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  The Open Fire Henry van Dyke

The Little Friendship-Fire

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There are times and seasons when the angler has no need of any of the three fires of which we have been talking. He sleeps in a house. His breakfast and dinner are cooked for him in a kitchen. He is in no great danger from black-flies or mosquitoes. All he needs now, as he sets out to spend a day on the Neversink, or the Willowemoc, or the Shepaug, or the Swiftwater, is a good lunch in his pocket, and a little friendship-fire to burn pleasantly beside him while he eats his frugal fare and prolongs his noonday rest.

This form of fire does less work than any other in the world. Yet it is far from being useless; and I, for one, should be sorry to live without it. Its only use is to make a visible centre of interest where there are two or three anglers eating their lunch together, or to supply a kind of companionship to a lone fisherman. It is kindled and burns for no other purpose than to give you the sense of being at home and at ease. Why the fire should do this, I cannot tell, but it does.

You may build your friendship-fire in almost any way that pleases you; but this is the way in which you shall build it best. You have no axe, of course, so you must look about for the driest sticks that you can find. Do not seek them close beside the stream, for there they are likely to be water-soaked; but go back into the woods a bit and gather a good armful of fuel. Then break it, if you can, into lengths of about two feet, and construct your fire in the following fashion.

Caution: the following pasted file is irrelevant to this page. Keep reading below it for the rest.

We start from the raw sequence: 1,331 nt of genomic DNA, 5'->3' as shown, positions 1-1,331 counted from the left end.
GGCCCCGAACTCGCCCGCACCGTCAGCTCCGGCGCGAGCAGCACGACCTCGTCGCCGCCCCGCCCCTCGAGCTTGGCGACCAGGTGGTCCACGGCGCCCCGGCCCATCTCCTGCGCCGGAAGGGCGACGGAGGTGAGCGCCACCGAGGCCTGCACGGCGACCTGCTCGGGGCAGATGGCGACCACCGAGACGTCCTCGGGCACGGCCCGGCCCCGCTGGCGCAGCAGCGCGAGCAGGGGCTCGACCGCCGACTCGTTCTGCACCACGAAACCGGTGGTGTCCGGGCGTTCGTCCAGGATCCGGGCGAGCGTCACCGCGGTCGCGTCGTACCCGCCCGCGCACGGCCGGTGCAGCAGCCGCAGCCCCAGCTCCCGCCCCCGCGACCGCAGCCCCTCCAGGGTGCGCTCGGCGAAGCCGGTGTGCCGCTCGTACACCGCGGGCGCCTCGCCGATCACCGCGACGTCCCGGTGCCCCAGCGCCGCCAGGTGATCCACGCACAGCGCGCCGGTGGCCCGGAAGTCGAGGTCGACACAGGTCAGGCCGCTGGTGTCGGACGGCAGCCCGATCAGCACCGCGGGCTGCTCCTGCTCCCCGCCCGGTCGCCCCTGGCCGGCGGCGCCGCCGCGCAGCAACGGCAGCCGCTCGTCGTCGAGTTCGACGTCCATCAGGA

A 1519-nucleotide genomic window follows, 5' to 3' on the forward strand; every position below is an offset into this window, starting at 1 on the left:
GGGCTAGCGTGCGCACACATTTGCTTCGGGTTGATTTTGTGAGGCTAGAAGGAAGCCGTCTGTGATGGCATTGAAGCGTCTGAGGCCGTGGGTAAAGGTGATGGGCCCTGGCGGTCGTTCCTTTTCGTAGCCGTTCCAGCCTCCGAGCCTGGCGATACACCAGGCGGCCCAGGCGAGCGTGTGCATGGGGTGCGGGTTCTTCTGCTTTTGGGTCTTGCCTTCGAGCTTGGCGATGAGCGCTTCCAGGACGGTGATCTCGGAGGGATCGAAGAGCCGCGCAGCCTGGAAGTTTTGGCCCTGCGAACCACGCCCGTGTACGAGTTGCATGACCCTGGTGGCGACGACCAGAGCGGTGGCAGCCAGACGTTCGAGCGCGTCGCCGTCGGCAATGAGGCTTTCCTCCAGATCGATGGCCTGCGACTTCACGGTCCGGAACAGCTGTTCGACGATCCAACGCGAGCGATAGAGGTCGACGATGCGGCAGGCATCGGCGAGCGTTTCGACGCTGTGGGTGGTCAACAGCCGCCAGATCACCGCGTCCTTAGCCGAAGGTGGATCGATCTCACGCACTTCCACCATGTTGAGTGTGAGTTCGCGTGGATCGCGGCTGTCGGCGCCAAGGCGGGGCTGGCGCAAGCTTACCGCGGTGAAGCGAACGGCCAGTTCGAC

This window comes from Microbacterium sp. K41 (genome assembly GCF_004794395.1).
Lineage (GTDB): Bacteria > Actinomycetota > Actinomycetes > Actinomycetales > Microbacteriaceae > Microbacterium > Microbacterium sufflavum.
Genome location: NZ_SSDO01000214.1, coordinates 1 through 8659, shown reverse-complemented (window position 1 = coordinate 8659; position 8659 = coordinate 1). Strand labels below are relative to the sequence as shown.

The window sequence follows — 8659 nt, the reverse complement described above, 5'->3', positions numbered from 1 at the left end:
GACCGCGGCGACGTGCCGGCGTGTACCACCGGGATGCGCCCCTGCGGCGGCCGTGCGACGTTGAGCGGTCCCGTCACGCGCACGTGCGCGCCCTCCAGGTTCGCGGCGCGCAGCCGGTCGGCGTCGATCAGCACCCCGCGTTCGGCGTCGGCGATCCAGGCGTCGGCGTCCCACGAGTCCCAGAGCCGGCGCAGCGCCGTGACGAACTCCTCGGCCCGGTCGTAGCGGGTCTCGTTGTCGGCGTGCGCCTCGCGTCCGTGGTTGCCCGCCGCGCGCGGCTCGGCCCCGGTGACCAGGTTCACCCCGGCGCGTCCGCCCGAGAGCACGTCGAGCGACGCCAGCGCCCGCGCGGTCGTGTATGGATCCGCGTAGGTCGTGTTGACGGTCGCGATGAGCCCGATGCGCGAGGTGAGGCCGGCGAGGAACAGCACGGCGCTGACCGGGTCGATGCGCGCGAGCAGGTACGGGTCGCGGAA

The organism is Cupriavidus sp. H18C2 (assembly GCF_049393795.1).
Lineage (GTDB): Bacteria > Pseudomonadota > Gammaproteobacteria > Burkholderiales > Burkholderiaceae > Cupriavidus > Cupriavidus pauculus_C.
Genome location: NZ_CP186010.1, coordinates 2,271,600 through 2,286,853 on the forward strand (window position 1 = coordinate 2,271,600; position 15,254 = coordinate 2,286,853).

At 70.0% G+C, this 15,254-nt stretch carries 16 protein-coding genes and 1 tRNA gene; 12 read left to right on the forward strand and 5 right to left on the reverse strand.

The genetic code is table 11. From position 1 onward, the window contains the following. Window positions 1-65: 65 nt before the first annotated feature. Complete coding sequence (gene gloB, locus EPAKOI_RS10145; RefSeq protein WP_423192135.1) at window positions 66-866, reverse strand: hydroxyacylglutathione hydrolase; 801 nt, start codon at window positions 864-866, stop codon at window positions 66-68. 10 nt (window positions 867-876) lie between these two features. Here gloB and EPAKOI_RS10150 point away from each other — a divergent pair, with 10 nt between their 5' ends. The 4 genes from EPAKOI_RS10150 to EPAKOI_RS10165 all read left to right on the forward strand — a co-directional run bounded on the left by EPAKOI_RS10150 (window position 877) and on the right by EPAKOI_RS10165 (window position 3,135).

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Lay two sticks parallel, and put between them a pile of dried grass, dead leaves, small twigs, and the paper in which your lunch was wrapped. Then lay two other sticks crosswise on top of your first pair. Strike your match and touch your kindlings. As the fire catches, lay on other pairs of sticks, each pair crosswise to the pair that is below it, until you have a pyramid of flame. This is "a Micmac fire" such as the Indians make in the woods.

Now you can pull off your wading-boots and warm your feet at the blaze. You can toast your bread if you like. You can even make shift to broil one of your trout, fastened on the end of a birch twig if you have a fancy that way. When your hunger is satisfied, you shake out the crumbs for the birds and the squirrels, pick up a stick with a coal at the end to light your pipe, put some more wood on your fire, and settle down for an hour's reading if you have a book in your pocket, or for a good talk if you have a comrade with you.

The stream of time flows swift and smooth, by such a fire as this. The moments slip past unheeded; the sun sinks down his western arch; the shadows begin to fall across the brook; it is time to move on for the afternoon fishing. The fire has almost burned out. But do not trust it too much. Throw some sand over it, or bring a hatful of water from the brook to pour on it, until you are sure that the last glowing ember is extinguished, and nothing but the black coals and the charred ends of the sticks are left.

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Fisherman's Luck
Henry van Dyke

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